The Palestinian circles have been satisfied with the developments in the dialogue between Fatah and Hamas in Istanbul that seems to have come a long way. An agreement was reached to hold elections in the West Bank (WB) and Gaza Strip (GS) within six months on the basis of full proportional representation, where President ‘Abbas would issue a decree to that effect. According to Jibril Rajoub, first, the Palestinian Legislative Council (PLC) elections will be held, then the presidential elections, and finally the Palestinian National Council (PNC) elections. There is also consensus to continue intra-Palestinian dialogue to promote national unity, in which the rest of the factions would join to put the Palestinian political house in order and face the challenges.
The positive aspects of this consensus is manifested first in the positive push to overcome the Palestinian division—and the catastrophic losses it caused, and the fact that there is a widespread popular desire to overcome division and achieve national unity.
Second, this consensus contributes to uniting the efforts of the Palestinian people against the great dangers facing their cause and future, particularly the Trump deal and the Israeli annexation projects of parts of WB.
Third, these dialogues and consensus are part of the search for what’s mutual and confidence-building. For these are the bases of reforming the Palestinian political house, the coexistence under one official institutional roof, removing the elements of fear and suspicion of the other side, referring to fair and transparent mechanisms in Palestinian decision-making, and defining the supreme interests of the Palestinian people, and the priorities that govern this stage and their political program.
Fourth, they are an opportunity to take a set of measures in WB and GS that would grant political and media freedoms, activate student and trade union action, and municipalities, and stop security pursuit of opposition movements.
Elections are a Desirable but “Booby-Trapped” Mechanism:
Both sides chose elections to break the impasse and re-put the Palestinian political house in order. At first, elections seem to be the best possible mechanism for knowing the popular weight of the Palestinian forces, however, at the same time, if they were not controlled and protected by a number of guarantees and limitations, they would become a “booby-trap” mechanism that carries the risk of failure.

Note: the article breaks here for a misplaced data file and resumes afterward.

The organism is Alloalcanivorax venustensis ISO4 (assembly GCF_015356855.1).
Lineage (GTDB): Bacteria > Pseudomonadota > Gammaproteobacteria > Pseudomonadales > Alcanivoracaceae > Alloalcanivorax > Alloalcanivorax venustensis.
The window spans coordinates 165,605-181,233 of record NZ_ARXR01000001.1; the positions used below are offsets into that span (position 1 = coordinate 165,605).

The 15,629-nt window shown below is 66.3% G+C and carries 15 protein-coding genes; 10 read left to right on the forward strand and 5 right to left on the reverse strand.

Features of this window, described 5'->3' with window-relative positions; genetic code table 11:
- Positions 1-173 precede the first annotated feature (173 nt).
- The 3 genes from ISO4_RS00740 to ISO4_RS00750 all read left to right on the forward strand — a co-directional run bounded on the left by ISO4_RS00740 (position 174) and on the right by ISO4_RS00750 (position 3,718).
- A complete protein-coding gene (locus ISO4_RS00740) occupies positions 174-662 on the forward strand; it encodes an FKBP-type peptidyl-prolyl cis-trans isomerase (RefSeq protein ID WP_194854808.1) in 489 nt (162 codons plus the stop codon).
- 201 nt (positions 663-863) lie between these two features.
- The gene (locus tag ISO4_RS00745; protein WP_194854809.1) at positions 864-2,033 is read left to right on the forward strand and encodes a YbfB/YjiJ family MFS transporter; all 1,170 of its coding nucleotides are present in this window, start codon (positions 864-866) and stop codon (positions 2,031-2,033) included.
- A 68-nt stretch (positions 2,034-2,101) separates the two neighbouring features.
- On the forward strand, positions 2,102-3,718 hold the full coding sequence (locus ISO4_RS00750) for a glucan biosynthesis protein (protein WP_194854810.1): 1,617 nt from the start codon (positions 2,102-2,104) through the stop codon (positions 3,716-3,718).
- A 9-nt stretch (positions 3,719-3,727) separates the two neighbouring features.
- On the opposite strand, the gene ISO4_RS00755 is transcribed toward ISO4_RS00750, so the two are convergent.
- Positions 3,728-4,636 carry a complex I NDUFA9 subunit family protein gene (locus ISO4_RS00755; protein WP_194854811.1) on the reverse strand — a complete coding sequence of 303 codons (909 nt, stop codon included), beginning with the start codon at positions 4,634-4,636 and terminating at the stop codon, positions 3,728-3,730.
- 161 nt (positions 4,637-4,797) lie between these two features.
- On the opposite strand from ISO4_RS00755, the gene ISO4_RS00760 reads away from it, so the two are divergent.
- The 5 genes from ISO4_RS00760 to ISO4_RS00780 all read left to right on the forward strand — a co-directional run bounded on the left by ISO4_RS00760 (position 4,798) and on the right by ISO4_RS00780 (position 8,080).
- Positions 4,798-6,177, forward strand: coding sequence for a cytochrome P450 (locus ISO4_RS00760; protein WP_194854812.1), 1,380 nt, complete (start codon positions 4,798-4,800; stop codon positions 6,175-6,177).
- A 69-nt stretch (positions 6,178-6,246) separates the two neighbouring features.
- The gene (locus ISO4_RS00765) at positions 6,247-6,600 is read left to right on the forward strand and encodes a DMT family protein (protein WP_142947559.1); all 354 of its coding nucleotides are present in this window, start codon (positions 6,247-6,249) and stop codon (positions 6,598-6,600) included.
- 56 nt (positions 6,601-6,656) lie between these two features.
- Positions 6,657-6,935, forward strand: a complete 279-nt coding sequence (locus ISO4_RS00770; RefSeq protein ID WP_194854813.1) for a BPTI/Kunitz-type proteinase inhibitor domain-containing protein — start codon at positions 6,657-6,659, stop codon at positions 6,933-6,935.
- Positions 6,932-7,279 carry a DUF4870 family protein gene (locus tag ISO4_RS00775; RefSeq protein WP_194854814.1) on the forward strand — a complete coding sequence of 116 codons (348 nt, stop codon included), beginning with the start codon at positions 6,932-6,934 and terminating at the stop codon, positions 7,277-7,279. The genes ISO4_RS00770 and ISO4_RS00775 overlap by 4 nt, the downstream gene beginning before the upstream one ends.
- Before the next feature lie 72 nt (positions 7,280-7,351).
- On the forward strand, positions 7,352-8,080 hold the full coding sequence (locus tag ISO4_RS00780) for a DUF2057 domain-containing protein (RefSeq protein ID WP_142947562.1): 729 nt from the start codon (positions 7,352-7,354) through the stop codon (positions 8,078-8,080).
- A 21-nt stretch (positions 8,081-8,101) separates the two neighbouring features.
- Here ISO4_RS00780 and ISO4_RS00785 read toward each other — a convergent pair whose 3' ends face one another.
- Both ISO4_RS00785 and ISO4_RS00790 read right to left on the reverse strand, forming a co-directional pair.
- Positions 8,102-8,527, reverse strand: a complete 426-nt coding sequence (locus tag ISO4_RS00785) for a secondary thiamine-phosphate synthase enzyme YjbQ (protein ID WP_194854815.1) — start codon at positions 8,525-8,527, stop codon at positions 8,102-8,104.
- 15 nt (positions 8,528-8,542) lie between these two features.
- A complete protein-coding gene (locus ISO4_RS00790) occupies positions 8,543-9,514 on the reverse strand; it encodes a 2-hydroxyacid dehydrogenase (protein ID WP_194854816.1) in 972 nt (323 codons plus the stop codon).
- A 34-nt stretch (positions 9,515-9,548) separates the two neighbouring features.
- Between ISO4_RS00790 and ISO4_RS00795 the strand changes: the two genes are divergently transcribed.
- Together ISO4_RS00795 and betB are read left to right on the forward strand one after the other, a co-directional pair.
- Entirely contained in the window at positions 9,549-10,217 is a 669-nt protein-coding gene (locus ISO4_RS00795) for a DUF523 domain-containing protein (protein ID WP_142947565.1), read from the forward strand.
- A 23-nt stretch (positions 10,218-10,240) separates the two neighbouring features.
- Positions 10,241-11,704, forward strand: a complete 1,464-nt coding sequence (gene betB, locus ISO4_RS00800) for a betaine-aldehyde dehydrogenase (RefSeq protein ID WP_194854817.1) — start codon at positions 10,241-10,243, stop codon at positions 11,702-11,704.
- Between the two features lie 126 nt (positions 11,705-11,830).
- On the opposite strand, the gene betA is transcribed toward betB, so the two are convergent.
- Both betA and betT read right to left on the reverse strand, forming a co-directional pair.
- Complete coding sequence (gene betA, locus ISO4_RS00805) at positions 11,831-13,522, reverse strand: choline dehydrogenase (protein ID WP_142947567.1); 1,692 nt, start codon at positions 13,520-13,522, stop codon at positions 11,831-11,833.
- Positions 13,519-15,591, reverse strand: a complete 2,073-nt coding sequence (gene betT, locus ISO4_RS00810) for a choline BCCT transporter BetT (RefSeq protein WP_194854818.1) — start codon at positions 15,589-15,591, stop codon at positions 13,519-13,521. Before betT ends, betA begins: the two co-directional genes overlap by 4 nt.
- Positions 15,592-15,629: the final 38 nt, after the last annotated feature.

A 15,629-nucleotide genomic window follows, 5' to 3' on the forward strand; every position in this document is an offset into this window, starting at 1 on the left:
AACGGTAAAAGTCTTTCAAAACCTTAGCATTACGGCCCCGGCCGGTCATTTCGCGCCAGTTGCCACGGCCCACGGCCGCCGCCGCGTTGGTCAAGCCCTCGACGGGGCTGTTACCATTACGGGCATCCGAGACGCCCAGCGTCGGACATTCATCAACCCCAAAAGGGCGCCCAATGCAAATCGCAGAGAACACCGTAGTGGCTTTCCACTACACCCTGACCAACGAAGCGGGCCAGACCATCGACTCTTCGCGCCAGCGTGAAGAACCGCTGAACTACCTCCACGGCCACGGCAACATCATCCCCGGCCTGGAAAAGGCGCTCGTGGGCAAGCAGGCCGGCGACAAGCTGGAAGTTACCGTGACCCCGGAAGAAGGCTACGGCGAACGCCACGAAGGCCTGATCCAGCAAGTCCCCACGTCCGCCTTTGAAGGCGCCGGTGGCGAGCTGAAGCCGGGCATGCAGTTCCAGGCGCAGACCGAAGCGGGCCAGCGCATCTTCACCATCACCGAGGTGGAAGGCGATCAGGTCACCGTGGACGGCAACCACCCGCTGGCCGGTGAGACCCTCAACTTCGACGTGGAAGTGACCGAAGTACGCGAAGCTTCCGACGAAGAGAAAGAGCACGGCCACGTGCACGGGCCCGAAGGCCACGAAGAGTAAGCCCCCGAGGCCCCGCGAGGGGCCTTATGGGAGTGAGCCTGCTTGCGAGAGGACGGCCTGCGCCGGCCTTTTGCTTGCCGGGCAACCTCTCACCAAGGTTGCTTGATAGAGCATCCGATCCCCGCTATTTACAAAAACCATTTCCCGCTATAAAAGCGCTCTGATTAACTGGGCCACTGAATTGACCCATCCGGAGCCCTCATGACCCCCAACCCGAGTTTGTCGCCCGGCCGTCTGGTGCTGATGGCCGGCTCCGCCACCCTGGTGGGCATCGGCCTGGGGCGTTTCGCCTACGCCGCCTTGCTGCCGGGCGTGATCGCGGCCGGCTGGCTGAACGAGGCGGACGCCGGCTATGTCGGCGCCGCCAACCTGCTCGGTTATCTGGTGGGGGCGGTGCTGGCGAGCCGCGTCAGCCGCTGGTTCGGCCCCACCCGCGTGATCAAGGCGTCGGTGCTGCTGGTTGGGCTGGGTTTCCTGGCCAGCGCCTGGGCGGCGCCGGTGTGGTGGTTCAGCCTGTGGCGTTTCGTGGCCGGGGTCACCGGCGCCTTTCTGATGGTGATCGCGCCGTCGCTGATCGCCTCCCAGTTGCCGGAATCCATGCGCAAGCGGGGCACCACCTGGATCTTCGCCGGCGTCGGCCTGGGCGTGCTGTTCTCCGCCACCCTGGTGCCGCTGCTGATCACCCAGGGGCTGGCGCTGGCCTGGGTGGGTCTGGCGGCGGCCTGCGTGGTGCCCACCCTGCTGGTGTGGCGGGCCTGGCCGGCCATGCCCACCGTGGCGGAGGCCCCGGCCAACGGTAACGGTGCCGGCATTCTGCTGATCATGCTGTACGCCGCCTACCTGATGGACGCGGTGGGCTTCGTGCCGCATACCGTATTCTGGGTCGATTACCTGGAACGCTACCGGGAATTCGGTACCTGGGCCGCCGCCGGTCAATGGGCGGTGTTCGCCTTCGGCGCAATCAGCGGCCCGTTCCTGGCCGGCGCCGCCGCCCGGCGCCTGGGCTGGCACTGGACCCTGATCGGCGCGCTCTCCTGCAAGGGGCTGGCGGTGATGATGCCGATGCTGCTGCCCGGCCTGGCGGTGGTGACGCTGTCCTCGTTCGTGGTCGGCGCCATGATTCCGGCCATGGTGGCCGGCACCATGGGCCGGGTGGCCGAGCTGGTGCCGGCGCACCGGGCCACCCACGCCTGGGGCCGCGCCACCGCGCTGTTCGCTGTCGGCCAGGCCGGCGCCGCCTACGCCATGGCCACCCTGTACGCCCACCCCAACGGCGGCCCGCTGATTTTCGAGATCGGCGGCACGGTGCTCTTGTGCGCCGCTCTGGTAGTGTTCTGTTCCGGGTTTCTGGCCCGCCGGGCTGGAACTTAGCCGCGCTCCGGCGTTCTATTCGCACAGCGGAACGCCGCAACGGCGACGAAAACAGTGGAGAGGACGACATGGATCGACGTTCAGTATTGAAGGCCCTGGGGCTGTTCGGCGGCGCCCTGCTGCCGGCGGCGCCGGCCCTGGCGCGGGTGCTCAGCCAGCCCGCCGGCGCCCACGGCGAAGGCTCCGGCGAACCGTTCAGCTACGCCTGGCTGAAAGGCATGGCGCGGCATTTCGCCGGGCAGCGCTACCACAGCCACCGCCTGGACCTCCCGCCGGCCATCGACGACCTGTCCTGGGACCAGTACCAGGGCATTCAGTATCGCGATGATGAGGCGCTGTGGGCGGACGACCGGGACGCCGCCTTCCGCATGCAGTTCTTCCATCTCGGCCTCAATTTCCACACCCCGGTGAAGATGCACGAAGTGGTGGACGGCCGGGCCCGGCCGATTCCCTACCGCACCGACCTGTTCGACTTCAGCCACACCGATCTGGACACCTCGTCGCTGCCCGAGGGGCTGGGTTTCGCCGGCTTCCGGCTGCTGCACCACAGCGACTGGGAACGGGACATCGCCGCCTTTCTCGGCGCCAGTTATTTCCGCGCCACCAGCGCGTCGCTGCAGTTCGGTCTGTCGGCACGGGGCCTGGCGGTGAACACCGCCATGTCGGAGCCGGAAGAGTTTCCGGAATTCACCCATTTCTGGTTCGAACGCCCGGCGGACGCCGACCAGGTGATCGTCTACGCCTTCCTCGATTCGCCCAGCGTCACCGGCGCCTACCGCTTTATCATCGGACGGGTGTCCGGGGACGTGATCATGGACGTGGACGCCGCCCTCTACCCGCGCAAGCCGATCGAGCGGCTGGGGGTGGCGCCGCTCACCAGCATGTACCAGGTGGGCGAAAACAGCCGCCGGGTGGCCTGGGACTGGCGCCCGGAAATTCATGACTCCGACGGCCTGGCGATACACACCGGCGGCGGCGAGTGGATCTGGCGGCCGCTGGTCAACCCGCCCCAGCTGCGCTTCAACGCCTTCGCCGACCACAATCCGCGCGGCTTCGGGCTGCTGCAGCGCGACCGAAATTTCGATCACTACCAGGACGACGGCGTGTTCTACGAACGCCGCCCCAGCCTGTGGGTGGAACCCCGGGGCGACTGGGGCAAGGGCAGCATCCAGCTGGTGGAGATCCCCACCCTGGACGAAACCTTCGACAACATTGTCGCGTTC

The most prominent of these risks is the ease with which Israel would obstruct the legislative and presidential elections of the Palestinian Authority (PA), and the absence of any guarantees to prevent it from interfering in the elections and thwarting them. Will Israel allow a Palestinian “celebration of democracy” to be held?! Will it easily allow the Palestinians to regain their national unity and express their true popular weight?! Will it allow the participation of Jerusalemites in the elections? Will it allow Hamas and the resistance forces to rearrange their ranks in WB, and their candidates to campaign and mass mobilize? The circumstances now are different from those of 2006, and when Hamas won (which Israel did not expect) it undertook quick measures to block, disrupt and thwart any action… Within months of a major military escalation, dozens of Hamas representatives and symbols were arrested in WB…Thus, its actual ability to work was impaired. At the end of the day, Israel remains the “absent present” in the Palestinian arrangements for the internal elections. Therefore, is it conceivable that elections under occupation be a prelude to reforming the Palestinian political house in order to confront the occupation itself?! Isn’t that a big risk? Isn’t that making the launch of reform subject to the enemy’s mood swings?!
Some may answer that the PA may resort to electronic voting, which is a procedure to be studied, and whose success and integrity must be guaranteed. However, the steps following the election results remain subject to Israeli interference, to which appropriate responses must be found.
Second, the PA itself is no longer the one established in 1994, nor the one that wanted to absorb the resistance and pass the “road map,” after the 2005 al-Aqsa Intifadah. Rather, it is in a political and economic crumbling state, after becoming a tool serving the occupation that took advantage of it and then disowned it. Furthermore, there is no more a state project, a two-state solution, nor a political horizon for the PA. Therefore, if there is talk about elections to form a government according to the standards and visions that reflect the Palestinian will, then this talk is far from reality. Rather, in such a case, a “new function” of the authority must be defined, in light of the national reform program and putting the Palestinian political house in order, where it would focus on serving the Palestinians; leave the political aspect to the Palestine Liberation Organization (PLO); distance itself from security cooperation with Israel; provide the appropriate cover for the resistance in GS; and refuse to subjugate GS to the Israeli tools and standards, which were imposed in WB.
Third, elections should be a prelude to reforming the Palestinian political house and not just to reshuffling the PA that is dependent on Israel. That’s why the previous consensus according to the Reconciliation Agreement of May 2011 stipulates holding simultaneous presidential, legislative and PNC elections; to ensure the success and seriousness of the electoral process, and take a major step towards reforming the PLO. However, the discourse these days to merely hold legislative elections at first, would bear the risk of disrupting the rest of the electoral process, as in 2006, when Hamas won a surprise victory in the PLC elections, and the PLO and Fatah leadership suspended the completion of the agreed upon procedures in the summer of 2005, concerning the formation of the PNC.